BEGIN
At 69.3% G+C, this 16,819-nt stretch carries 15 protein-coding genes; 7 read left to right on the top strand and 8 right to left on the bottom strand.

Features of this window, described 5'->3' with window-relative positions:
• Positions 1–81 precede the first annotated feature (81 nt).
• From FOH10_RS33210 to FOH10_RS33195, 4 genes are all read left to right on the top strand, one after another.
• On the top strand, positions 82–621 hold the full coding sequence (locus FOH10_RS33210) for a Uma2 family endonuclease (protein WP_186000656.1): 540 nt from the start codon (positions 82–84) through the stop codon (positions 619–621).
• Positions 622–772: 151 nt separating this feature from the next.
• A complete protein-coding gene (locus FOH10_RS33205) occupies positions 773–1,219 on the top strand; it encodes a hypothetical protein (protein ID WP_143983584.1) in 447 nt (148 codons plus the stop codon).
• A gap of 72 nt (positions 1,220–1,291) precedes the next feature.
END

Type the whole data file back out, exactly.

At 69.3% G+C, this 16,819-nt stretch carries 15 protein-coding genes; 7 read left to right on the top strand and 8 right to left on the bottom strand.

Features of this window, described 5'->3' with window-relative positions:
• Positions 1–81 precede the first annotated feature (81 nt).
• From FOH10_RS33210 to FOH10_RS33195, 4 genes are all read left to right on the top strand, one after another.
• On the top strand, positions 82–621 hold the full coding sequence (locus FOH10_RS33210) for a Uma2 family endonuclease (protein WP_186000656.1): 540 nt from the start codon (positions 82–84) through the stop codon (positions 619–621).
• Positions 622–772: 151 nt separating this feature from the next.
• A complete protein-coding gene (locus FOH10_RS33205) occupies positions 773–1,219 on the top strand; it encodes a hypothetical protein (protein ID WP_143983584.1) in 447 nt (148 codons plus the stop codon).
• A gap of 72 nt (positions 1,220–1,291) precedes the next feature.